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Email Attachment Policies

Attachments are one of the most useful features of email. The general public uses email attachments to share photos with friends and family, businesses use them to exchange legal documents, and, in an emergency situation, a government could use attachments to convey important safety information. In a natural disaster, for example, if the government’s Web site was unavailable, an email containing a file with important safety tips could be very valuable.

Like most people, I tend to take attachments for granted; however, two recent questions caused me to examine attachments a bit more closely. A client wanted to know if email bounce rates were higher for emails with attachments, compared to emails without them. Another client wanted to know if there was general data about businesses blocking attachments from their email servers. While I couldn’t find an answer to the second question, finding an answer to the first one was eye opening, and sheds some light on the second.

Nearly 50M emails are sent using GovDelivery each month. That data provides access to a lot of valuable data about how ISPs treat attachments. We examined the data and concluded that while senders who include attachments have slightly higher bounce rates, the differences are so small as to be almost negligible, far less than 1%. Getting to this answer uncovered some interesting details, which I’d like to share here.

The major email providers, including AOL, Gmail and Yahoo! have fairly liberal policies regarding attachments, even accepting rather large files, or more accurately large message sizes. (A message could include multiple files. The sum of the attachments and the email content makes up the message size.)

  • AOL 16MB
  • Gmail 20MB
  • Yahoo! 10MB (a premium edition supports larger file sizes)

The primary concern with email attachments for most ISPs and mail recipients is the risk of viruses. AOL’s statement about attachments is clear on this point: “Attached files can contain virus programs or Trojan Horse programs that could damage the files on your computer or steal your password. Never download a file unless you know the person who sent you the file, and were expecting to receive that particular file from him/her. ”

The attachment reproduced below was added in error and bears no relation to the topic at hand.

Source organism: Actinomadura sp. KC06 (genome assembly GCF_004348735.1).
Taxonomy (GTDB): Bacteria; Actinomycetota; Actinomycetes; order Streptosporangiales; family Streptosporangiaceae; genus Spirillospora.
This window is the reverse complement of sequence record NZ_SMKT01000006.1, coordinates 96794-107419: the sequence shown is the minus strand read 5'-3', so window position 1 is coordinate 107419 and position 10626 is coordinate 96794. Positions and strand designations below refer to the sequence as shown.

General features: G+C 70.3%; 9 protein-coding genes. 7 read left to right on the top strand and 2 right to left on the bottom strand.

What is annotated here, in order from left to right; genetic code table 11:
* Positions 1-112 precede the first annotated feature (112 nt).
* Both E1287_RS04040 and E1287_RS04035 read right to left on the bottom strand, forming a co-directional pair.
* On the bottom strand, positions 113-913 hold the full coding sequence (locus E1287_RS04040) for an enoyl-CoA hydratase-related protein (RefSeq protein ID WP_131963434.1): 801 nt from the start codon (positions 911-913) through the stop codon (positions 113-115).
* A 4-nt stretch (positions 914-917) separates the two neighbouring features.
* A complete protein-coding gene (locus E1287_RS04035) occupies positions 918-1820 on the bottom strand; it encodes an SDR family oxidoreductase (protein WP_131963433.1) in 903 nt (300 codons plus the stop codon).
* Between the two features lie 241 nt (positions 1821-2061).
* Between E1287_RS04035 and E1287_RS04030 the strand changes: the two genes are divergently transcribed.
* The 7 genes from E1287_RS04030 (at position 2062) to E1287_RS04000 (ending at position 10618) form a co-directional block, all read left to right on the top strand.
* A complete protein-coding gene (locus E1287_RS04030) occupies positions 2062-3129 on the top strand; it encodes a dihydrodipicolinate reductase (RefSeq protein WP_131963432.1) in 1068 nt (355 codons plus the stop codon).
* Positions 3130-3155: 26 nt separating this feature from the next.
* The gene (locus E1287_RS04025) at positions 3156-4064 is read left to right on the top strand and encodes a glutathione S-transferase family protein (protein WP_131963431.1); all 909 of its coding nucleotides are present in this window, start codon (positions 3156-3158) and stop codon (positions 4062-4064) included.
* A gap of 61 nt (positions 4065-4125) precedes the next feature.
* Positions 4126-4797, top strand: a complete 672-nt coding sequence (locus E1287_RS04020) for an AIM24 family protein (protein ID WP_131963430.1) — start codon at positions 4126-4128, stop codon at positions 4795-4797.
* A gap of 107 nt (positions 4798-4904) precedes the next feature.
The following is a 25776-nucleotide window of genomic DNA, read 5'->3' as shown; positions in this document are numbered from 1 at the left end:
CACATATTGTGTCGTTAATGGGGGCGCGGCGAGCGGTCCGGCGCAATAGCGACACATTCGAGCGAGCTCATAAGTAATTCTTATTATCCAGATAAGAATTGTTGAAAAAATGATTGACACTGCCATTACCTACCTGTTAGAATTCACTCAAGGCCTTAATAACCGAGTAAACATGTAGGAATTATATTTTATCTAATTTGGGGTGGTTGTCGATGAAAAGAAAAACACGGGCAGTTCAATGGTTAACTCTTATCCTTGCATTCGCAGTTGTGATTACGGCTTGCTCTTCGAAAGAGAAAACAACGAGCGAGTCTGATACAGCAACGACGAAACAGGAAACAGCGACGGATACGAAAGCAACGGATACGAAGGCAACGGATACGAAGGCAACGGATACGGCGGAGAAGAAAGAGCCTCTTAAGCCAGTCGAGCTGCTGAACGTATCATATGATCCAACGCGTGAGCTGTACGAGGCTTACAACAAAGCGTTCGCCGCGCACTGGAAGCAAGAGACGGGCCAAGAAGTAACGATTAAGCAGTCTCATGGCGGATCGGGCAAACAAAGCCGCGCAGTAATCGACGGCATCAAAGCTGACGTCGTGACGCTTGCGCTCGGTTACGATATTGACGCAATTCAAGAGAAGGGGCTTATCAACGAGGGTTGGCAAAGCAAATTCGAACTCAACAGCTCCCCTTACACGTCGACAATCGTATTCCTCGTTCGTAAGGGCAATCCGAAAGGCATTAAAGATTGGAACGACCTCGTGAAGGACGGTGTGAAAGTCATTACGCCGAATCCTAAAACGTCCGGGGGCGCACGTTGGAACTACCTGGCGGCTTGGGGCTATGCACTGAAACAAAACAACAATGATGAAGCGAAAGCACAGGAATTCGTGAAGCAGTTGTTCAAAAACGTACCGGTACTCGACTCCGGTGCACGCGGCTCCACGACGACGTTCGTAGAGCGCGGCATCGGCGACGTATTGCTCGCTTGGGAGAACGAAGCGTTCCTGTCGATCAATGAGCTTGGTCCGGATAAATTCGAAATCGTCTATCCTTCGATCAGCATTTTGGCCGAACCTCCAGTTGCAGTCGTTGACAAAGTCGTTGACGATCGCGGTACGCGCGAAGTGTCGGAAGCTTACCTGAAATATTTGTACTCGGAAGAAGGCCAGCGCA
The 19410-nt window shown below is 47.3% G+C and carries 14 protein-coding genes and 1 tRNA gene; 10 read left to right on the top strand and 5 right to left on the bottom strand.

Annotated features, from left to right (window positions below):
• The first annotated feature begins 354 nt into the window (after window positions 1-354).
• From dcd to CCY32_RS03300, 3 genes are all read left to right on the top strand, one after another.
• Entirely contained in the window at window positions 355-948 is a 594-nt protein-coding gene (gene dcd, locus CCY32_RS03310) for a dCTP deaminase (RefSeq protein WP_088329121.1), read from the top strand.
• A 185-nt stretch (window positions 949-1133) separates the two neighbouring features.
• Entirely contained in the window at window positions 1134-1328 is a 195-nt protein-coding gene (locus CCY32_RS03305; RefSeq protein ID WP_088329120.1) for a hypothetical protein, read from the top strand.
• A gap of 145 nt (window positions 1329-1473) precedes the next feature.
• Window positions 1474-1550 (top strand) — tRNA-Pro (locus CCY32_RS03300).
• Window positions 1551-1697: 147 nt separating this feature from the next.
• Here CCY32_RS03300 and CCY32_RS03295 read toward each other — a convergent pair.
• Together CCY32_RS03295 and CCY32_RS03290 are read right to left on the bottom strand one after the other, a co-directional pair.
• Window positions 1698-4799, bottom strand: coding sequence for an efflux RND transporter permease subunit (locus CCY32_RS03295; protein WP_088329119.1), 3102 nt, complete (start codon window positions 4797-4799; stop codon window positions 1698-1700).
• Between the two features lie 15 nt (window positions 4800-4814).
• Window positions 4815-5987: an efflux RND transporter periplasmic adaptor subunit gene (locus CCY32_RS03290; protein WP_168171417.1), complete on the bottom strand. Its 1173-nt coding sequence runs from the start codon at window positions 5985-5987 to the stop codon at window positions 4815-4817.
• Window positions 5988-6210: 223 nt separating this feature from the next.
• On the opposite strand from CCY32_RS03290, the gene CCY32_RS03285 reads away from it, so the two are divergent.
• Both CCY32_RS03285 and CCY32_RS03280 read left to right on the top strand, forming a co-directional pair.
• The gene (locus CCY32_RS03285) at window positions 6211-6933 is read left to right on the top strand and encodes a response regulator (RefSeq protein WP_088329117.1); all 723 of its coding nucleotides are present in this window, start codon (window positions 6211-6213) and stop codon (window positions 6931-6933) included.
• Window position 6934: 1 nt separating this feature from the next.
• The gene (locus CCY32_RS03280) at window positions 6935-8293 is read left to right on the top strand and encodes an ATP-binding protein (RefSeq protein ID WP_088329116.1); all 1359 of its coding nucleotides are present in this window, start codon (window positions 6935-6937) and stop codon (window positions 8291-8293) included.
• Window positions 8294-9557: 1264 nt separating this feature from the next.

To protect their customers, AOL, Gmail and other providers block emails that contain attachments of some file types. Gmail’s policy is “Gmail won’t accept these types of files even if they are sent in a zipped (.zip, .tar, .tgz, .taz, .z, .gz) format. If this type of message is sent to your Gmail address, it is bounced back to the sender automatically.”

Some other things to consider if you plan to send attachments, especially large attachments, regardless of the end-user’s email provider is do they use dial-up and other slow Internet connections? These connections can prevent attachments from downloading completely. Other reasons a user might not receive your attachment include:

  • Full browser cache will prevent attachments from being downloaded
  • Full email box prevents delivery of the attachment. Email providers are expanding size limits all the time, but corporate and small ISPs may still have smaller limits.

Of the 50M emails sent through GovDelivery each month without attachments, 99.57% successfully reach their final destination. The remaining 1/2-percent are sent to invalid email addresses, defunct ISPs, or are filtered by overzealous filtering applications. Emails with attachments, reach their destination at only a slightly lower rate overall, 99.20%. GovDelivery allows users to send emails up to 1MB in size, including message content. Also, GovDelivery will accept any number of attachments, as long as the sum is less than 1MB. The limit for linked file attachments is 10MB. Judging by the delivery rates, this is sufficient to pass most ISP filters.

If you are concerned about your message getting through to the end user, a common alternative to an attachment is to post the content you’d normally include in the email to a Web page. Provide a link to the URL in the email. Other strategies include compressing large or multiple attachments using a program like WinZip. Lastly, always remember that common file types are best. Adobe Reader is free, so sending a PDF is a decent way to ensure that your message can be read, other file types may require expensive programs to run.

Attachments are still a useful and common part of email communication. Taking a few precautions will help ensure that the messages reach their final destination.